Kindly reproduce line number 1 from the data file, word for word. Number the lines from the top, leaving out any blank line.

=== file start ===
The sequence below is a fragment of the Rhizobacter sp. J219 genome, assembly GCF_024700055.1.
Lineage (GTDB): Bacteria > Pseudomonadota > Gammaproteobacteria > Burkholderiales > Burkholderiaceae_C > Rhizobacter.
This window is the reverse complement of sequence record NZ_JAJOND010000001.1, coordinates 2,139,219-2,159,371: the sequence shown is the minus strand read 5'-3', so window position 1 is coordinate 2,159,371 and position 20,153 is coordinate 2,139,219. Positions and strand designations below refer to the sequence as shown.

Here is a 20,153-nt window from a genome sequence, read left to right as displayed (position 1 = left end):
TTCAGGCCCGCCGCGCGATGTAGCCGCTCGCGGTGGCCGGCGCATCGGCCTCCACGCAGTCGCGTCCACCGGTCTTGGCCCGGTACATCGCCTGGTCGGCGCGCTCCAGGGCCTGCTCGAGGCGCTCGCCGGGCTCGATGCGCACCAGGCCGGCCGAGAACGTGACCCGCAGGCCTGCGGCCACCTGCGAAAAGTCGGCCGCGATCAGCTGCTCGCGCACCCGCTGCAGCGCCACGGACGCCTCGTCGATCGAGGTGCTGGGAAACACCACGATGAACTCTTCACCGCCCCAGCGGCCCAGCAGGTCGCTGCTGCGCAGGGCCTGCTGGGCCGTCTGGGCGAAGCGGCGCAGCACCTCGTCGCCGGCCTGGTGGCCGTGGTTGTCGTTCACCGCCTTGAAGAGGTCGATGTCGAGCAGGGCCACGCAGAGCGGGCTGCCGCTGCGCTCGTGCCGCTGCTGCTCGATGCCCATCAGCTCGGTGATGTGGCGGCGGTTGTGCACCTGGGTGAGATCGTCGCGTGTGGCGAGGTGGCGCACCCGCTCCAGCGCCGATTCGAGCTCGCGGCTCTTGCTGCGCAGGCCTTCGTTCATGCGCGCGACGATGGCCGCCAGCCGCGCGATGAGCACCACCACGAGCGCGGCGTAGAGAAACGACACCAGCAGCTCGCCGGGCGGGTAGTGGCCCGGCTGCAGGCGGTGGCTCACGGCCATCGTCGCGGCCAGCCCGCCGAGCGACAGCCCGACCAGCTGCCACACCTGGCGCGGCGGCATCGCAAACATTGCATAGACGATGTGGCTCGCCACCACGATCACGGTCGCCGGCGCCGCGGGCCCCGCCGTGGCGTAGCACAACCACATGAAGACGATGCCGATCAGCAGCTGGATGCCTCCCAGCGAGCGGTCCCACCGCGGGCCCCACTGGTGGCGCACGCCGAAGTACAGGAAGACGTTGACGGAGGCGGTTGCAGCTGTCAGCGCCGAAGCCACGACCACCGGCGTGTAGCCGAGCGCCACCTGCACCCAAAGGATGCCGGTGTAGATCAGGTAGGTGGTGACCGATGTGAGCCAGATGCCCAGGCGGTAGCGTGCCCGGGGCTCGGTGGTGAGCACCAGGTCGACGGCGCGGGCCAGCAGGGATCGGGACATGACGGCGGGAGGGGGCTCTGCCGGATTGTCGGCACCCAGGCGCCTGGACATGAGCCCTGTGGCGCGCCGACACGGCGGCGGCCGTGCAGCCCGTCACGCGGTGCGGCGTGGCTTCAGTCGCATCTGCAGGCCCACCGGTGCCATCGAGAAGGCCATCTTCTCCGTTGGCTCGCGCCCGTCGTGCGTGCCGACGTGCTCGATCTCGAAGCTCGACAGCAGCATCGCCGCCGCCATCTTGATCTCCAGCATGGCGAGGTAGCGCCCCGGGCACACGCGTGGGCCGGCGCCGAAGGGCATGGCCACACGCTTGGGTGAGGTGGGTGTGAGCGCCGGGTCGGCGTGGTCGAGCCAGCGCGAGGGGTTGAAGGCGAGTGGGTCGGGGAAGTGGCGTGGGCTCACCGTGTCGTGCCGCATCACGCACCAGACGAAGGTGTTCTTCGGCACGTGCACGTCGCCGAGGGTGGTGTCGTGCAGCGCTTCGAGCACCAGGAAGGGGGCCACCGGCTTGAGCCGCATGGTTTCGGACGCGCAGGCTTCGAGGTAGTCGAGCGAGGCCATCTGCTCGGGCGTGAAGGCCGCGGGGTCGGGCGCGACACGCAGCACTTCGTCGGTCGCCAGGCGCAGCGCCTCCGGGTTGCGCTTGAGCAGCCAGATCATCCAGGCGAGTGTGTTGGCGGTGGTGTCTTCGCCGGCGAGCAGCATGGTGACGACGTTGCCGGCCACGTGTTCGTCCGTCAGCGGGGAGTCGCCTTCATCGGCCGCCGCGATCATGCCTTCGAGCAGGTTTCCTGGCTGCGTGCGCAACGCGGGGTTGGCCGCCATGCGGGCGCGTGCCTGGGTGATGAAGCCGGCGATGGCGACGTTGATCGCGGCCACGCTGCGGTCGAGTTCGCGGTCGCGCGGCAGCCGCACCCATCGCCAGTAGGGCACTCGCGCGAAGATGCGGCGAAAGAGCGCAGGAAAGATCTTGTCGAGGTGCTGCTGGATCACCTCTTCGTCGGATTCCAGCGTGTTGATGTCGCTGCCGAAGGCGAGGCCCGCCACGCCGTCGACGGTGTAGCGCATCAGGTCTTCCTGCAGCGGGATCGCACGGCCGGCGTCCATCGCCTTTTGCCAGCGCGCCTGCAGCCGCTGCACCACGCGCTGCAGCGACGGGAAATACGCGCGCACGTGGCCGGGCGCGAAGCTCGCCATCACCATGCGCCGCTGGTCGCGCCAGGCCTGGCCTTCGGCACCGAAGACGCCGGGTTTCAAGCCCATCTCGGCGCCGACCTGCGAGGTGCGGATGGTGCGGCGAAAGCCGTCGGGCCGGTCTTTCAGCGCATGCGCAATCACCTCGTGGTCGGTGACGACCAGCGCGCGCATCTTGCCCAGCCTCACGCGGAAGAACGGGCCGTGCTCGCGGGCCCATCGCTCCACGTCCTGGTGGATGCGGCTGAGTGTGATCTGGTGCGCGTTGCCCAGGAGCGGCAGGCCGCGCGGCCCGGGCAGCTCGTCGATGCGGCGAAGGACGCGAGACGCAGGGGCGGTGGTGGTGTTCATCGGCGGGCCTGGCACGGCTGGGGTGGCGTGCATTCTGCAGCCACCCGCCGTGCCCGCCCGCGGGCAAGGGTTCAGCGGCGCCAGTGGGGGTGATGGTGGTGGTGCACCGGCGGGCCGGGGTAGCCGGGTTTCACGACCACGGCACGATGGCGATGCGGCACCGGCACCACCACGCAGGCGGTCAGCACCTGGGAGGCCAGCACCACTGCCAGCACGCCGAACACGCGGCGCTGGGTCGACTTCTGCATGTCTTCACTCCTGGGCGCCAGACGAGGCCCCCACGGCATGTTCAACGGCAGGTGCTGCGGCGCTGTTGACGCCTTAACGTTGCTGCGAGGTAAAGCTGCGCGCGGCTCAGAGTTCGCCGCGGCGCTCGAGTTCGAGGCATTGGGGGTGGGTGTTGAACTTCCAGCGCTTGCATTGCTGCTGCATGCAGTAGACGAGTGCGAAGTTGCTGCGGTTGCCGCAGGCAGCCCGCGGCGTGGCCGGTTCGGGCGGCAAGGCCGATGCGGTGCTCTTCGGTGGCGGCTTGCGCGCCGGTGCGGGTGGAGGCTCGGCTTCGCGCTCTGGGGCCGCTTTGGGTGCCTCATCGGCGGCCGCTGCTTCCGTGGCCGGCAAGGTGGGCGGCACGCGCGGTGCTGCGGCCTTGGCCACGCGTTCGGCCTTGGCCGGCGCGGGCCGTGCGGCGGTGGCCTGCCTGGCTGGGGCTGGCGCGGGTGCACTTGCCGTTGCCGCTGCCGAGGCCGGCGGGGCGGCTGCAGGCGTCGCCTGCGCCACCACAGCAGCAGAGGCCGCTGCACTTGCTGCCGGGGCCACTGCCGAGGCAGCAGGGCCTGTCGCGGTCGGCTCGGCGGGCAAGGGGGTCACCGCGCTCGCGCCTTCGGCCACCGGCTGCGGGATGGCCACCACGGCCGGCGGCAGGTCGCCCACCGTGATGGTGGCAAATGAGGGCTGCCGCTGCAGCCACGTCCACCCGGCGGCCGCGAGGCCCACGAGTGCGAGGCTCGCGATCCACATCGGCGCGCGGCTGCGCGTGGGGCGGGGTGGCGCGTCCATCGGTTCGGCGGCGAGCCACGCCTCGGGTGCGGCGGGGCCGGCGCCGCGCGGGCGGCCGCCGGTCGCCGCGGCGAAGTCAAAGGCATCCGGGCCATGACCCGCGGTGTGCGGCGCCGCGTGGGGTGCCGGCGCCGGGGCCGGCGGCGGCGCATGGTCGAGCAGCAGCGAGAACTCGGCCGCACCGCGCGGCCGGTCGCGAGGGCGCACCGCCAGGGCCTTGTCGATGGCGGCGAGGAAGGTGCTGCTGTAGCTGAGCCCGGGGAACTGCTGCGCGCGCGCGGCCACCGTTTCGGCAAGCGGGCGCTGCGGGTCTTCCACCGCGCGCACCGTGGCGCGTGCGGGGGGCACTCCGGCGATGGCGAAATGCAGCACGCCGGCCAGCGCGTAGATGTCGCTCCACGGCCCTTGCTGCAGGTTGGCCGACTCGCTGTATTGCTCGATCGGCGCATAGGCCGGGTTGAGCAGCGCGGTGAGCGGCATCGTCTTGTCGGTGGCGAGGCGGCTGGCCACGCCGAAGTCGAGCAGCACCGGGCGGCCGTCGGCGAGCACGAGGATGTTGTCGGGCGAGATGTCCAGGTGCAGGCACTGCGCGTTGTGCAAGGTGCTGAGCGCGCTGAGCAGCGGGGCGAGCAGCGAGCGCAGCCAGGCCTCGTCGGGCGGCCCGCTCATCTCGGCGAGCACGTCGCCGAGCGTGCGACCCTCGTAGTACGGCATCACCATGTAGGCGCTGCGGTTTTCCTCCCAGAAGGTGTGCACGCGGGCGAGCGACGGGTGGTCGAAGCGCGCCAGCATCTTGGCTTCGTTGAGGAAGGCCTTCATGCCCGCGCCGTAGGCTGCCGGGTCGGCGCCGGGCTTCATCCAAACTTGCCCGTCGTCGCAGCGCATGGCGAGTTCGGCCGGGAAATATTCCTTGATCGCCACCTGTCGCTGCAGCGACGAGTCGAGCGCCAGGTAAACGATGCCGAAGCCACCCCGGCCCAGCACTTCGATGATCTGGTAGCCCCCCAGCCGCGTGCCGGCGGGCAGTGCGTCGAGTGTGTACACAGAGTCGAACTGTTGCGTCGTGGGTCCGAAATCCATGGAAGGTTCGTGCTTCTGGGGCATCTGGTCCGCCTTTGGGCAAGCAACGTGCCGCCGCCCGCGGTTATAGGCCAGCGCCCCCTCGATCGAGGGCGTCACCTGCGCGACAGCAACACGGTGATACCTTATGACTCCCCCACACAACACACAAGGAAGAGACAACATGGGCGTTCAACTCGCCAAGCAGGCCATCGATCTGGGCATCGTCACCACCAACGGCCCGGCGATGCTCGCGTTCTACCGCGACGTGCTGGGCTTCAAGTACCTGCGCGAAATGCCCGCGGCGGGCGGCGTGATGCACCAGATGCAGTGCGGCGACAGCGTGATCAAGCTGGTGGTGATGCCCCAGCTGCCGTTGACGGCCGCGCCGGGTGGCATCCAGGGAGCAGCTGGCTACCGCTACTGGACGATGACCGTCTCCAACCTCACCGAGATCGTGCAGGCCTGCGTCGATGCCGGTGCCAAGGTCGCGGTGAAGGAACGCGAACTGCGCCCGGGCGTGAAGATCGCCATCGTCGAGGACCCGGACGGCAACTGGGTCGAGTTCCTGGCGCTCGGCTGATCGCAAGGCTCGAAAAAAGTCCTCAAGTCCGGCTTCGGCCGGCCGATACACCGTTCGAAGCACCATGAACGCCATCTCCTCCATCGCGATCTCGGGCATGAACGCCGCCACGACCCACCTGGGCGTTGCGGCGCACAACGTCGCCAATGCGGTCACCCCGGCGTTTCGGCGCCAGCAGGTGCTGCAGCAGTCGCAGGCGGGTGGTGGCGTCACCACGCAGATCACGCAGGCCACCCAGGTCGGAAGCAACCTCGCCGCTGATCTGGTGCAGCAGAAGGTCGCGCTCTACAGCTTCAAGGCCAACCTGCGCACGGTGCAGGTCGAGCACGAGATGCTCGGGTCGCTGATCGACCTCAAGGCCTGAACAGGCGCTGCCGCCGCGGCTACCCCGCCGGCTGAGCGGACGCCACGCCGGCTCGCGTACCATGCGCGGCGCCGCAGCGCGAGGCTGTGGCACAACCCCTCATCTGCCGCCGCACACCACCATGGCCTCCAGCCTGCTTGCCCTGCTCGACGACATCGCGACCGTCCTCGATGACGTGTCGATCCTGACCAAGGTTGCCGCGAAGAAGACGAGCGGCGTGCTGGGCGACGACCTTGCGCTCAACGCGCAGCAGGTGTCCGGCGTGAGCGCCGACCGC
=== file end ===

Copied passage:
The sequence below is a fragment of the Rhizobacter sp. J219 genome, assembly GCF_024700055.1.